Judge Marvin Day Will Not Seek Jonesboro Mayor Position

(Jonesboro, AR) – Craighead County Judge Marvin Day released the following statement this morning upon deciding not to seek the Mayor of Jonesboro position.

“After consulting with my family and friends, I have decided that I will not be able to run for the office of Jonesboro mayor.  I am making the announcement today to allow time for other citizens who may have an interest in this position to gather the necessary signatures and file by the deadline on Wednesday.

“Over the last two weeks, since Mayor Perrin told me that he would not be running for re-election and asking me to consider replacing him, I have visited with many friends and supporters who encouraged me to run.  During this time, I have also met with legal counsel who have researched and discussed the apparent obstacles to running found in Arkansas Constitutional Amendment 95 which was passed in 2016.

“Their research has indicated that while there are serious flaws in the language of Amendment 95, that if challenged, would most likely be overturned, the out-of-pocket cost to challenge the state court system could be as high as $75,000.00.  The real issue for me was that that it is very likely that this would not be resolved before election day.  In good conscious, I could not ask the people of Jonesboro to vote for me without the certainty that I would be on the ballot come election day.

“I truly love being Craighead County Judge.  I would not have considered running for mayor had not the circumstances as they were with Mayor Perrin’s health and his request asking me to fill his position in such a short amount of time before the filing period, occurred.

“I look forward to working with the future mayor of Jonesboro, as I have worked with Mayor Perrin and the other Craighead County mayors over the last 18 months, to make Craighead County and its cities a better, safer and more prosperous place to live.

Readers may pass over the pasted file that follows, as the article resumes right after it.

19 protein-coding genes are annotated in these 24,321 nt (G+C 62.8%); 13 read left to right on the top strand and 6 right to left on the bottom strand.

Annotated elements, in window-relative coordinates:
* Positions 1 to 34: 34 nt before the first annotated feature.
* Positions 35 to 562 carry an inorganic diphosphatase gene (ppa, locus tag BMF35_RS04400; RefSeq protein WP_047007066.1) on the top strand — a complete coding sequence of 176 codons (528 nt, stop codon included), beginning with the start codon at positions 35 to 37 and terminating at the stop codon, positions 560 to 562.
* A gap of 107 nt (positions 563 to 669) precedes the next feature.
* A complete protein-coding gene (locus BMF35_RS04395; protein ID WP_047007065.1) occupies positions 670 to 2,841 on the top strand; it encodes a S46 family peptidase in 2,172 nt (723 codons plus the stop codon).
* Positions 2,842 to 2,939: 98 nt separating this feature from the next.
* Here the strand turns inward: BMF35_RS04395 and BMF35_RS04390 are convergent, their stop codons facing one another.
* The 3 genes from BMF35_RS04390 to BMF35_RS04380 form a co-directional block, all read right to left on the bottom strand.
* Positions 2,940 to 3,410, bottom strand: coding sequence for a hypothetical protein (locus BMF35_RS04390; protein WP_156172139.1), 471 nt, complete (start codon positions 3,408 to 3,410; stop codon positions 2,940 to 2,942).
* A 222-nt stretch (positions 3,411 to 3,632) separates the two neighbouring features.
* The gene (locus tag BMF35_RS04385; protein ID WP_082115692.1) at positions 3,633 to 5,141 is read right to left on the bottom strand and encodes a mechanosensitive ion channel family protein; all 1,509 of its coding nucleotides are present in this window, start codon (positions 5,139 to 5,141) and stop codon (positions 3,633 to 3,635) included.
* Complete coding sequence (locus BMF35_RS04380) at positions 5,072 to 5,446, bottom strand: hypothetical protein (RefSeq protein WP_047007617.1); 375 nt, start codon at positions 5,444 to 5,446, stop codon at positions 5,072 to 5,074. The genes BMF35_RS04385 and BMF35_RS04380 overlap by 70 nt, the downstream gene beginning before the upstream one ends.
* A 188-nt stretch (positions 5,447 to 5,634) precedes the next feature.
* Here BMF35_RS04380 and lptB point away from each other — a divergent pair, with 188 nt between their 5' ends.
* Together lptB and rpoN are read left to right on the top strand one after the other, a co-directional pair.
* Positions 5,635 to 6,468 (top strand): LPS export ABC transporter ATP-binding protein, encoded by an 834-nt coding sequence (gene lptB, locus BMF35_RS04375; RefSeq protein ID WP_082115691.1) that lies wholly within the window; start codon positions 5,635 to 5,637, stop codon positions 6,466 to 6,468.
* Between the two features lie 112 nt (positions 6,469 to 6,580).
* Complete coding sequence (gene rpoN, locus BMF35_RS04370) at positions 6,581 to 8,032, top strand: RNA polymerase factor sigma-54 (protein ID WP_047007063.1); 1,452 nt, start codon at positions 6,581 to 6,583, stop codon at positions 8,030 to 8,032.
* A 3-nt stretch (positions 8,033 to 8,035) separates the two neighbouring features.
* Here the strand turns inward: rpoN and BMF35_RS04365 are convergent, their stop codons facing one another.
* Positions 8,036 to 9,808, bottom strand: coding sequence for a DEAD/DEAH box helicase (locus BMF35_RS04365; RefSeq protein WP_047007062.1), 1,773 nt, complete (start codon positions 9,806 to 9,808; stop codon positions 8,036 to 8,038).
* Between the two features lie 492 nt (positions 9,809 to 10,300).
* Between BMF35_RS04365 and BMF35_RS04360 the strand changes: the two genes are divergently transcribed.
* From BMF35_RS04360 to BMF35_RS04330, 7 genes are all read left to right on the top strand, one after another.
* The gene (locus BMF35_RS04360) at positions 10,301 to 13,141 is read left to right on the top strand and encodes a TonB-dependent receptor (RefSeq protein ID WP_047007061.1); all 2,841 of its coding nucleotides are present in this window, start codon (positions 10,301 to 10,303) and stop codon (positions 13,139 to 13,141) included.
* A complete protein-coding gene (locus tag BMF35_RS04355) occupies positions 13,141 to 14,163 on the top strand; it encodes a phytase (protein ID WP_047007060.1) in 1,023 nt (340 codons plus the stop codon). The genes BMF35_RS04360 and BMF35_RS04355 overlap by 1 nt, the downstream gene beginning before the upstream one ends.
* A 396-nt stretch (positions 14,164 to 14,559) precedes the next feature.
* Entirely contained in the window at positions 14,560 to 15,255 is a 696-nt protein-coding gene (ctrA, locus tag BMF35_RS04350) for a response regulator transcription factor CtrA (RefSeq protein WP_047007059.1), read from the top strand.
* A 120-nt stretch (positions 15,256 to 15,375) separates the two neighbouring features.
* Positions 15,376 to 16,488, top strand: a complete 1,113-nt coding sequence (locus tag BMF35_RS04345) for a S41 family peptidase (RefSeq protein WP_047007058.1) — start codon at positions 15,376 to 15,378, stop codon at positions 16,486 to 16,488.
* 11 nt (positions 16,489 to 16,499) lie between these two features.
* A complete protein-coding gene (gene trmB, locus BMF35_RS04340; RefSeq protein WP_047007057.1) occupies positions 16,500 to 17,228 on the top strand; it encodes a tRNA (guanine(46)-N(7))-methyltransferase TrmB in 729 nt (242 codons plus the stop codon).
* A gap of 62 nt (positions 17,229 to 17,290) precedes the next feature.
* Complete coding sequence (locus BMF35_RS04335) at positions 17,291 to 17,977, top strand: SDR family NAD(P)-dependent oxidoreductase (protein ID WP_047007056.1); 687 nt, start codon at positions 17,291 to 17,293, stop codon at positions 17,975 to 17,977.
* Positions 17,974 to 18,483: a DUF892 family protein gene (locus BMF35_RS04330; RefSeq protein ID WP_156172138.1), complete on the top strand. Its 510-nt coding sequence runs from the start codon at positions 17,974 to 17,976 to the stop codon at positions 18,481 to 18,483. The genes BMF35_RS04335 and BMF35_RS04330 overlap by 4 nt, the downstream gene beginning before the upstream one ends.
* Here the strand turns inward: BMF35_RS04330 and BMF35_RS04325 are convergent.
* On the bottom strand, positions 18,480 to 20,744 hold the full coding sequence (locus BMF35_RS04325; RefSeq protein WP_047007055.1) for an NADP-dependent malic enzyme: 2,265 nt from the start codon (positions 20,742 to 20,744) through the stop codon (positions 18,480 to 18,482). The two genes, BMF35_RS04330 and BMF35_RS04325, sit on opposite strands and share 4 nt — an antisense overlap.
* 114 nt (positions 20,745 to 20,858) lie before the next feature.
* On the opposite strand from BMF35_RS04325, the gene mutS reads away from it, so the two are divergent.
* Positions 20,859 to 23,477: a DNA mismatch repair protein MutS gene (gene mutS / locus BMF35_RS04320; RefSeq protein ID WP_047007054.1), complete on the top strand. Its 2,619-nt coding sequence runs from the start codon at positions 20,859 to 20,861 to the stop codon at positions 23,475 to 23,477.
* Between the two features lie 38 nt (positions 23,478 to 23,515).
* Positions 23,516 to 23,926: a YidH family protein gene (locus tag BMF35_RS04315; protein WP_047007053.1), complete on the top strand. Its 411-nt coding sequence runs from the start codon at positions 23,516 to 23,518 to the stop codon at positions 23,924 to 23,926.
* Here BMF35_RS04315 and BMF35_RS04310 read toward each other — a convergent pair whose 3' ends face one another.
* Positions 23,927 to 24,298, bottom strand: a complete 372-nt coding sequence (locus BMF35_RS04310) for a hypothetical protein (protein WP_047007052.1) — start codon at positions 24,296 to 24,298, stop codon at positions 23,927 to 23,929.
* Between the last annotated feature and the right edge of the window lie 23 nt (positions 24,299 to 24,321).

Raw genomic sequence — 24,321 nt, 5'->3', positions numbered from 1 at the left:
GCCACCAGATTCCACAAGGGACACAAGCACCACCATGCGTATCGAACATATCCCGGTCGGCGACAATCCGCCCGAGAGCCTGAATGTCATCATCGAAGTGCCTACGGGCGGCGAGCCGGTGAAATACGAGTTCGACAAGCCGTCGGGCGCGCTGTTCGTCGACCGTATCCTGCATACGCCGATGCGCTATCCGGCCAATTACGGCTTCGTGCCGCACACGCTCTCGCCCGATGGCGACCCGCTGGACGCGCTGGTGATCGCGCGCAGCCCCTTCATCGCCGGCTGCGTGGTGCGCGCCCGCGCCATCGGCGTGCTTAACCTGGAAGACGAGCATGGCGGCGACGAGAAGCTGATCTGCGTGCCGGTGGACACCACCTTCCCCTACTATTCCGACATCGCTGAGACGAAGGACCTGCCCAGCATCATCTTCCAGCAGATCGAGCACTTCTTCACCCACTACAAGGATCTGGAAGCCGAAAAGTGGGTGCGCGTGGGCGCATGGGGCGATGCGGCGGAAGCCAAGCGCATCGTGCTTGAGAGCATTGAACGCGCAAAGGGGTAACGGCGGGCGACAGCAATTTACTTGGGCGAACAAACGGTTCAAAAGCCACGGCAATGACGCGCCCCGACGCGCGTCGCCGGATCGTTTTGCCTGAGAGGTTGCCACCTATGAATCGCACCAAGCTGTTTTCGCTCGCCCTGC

“Again, I want to thank everyone for the encouraging comments and calls that I have received over the last two weeks and look forward to focusing on my duties as Craighead County Judge.”

press release


  1. I think he would have lost the challenge. Similar language elsewhere in the state Constitution prevents state legislators from seeking any other public office during their elected term; I think that applies even if they resign from the legislature. I don’t see how he could have gotten around it; you can’t say the legislature didn’t mean what they wrote when they drafted the amendment.

    I’m surprised no one has caught a different issue related to that amendment: If a vacancy in one of those 4-year county offices was filled more than four months before the election (most notably happened TWICE to the Fulton County judge’s office recently), per Amendment 29 that office MUST go on the ballot in November for the remaining two years of the term. The amendment on its face seems to apply only to gubernatorial appointments, but the Arkansas Supreme Court ruled in the early 1980’s that it ALSO applies to quorum court appointments as those were made by the Governor until the 1970’s. Those saying the appointments last the remainder of the 4-year term are relying on a statute enacted when the terms were still 2 years, thus Amendment 29’s midterm election clause was never invoked. The 1980’s case says state laws inconsistent with Amendment 29 on the subject of vacancies are unconstitutional. I wonder how counties’ failure to put these vacancies on the November ballot as Amendment 29 requires will affect them.

Leave a Reply

Your email address will not be published.